Radical Autism Treatment Involves Partial Toe Removal

Author: Disabled World
Published: 2013/12/10 - Updated: 2022/03/20
Peer-Reviewed: N/A
Contents: Summary - Main - Related Publications

Synopsis: Controversial autism treatment involves invasive treatment by removal of parts of the toe to reduce sensory overload issues. Sensory overload issues are a common problem in the autism community, ranging from mild to severe, and often occur in the feet toes. The toenails provide a natural barrier to the toe, and tend to prevent exposure to sensory overload in that general area.

Main Digest

Autism Treatments Now Involve Partial Toe Removal - Are Mainstream Autism Treatments Becoming More Radical?

Recently, Nathan Young, a self-advocate with autism, attended an Individual Program Plan (IPP) meeting at the Redwood Coast Regional Center (RCRC). The topic of sensory overload issues in people with autism was brought up, and it was discovered that RCRC's current answer to this issue calls for the actual removal of portions of the toes. Caught off guard by this unnecessarily invasive procedure, Nathan remarks;

"It was like I was in a dream, much like an old episode of the Twilight Zone. The solution of removing portions of the toes seemed imaginary, as if it was an out of place joke. And yet they were so confident about this procedure." Nathan likens this unnecessarily invasive treatment to the lobotomy, another unnecessarily invasive procedure that was commonly accepted in the 40's and 50's, only later to be recognized as a dire mistake. He goes on to say, "It is frightening to think that more of these unnecessary procedures could be happening around the country, only behind closed doors."

Sensory overload issues are a common problem in the autism community, ranging from mild to severe, and often occur in the feet toes. In fact, Lynne Page, a California Disability Rights Lawyer, states:

"I was in the audience for an on-line training yesterday by Dr. Sally Rogers, one of the psychiatrists involved in the production of the DSM-V. She mentioned there is now evidence that sensory sensitivity may be the first sign that a baby is autistic - and is a primary identifier for those with autism."

Left untreated, sensory overload can lead to more serious medical issues, such as infection and/or extreme discomfort, but behavioral and/or occupational therapies have been shown to be an effective treatment for reducing sensory overload issues.

When asked if there was an existing plan for sensory needs for feet, a contact within RCRC stated; "No. The board needs to develop a policy," and goes on to say that she is definitely open to developing a policy for sensory difficulties in autism, including those in the foot and toe region, however, Young believes her hands are currently tied. She suggested that one would need to go through the Board of Directors, Regional Center Management, and possibly other legislative components to develop a policy.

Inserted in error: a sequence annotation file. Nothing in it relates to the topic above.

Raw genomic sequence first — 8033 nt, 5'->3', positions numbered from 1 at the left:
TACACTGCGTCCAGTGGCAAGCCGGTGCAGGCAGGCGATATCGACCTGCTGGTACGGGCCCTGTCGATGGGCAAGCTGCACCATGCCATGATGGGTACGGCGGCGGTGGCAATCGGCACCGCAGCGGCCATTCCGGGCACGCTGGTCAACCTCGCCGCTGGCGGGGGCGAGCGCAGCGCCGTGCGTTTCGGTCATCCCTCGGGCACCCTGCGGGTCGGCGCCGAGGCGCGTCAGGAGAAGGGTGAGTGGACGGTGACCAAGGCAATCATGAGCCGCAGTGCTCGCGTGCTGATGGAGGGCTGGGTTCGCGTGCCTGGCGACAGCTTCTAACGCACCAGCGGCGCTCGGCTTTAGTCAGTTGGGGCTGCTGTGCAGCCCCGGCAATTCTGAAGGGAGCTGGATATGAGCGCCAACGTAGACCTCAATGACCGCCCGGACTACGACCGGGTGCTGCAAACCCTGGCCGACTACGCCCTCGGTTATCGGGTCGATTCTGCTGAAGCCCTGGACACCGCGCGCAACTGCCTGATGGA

A lot of legislation specifies a right to treatment, a right to care, a right to freedom from harm, and a right to avoid unnecessary invasive procedures, but policy does not specify regions like the feet and toes. Guidelines for implementing policy may be more specific than the law; allowing these terrible procedures to slip through loopholes and be put into action - even though they are both invasive and unnecessary. Clay Jones, the Executive director of RCRC, could introduce a new solution to the board.

Congressman Jared Huffman's office and the Area One Board of California are looking into the matter.

According to the Department of Justice, Title II of the Americans with Disabilities Act and Olmstead prescribe, "A state's obligations under the ADA are independent from the requirements of the Medicaid program," providing services beyond what policy currently provides with the Medicaid funding given to RCRC. Under the Lanterman Act, RCRC is most of Northern California's mandated entity charged with helping individuals with developmental disabilities deal with their sensory difficulties, and is, thus, responsible for providing care solutions. But should their current treatment really be a viable option?

Radical procedures, like those suggested by employees of RCRC, can actually increase sensory difficulties. The toenails provide a natural barrier to the toe, and tend to prevent exposure to sensory overload in that general area. Thus, their removal will increase reactivity to sensory issues. Nathan states;

"It seems as if the issue has already sparked a controversy within RCRC. Some of the management are already willing to change, but without additional intervention the issue may blow over." Nathan goes on to say "People should rise up and speak out. A change ought to be made for appropriate sensory interventions and preventive care without the use of these unnecessarily invasive procedures."

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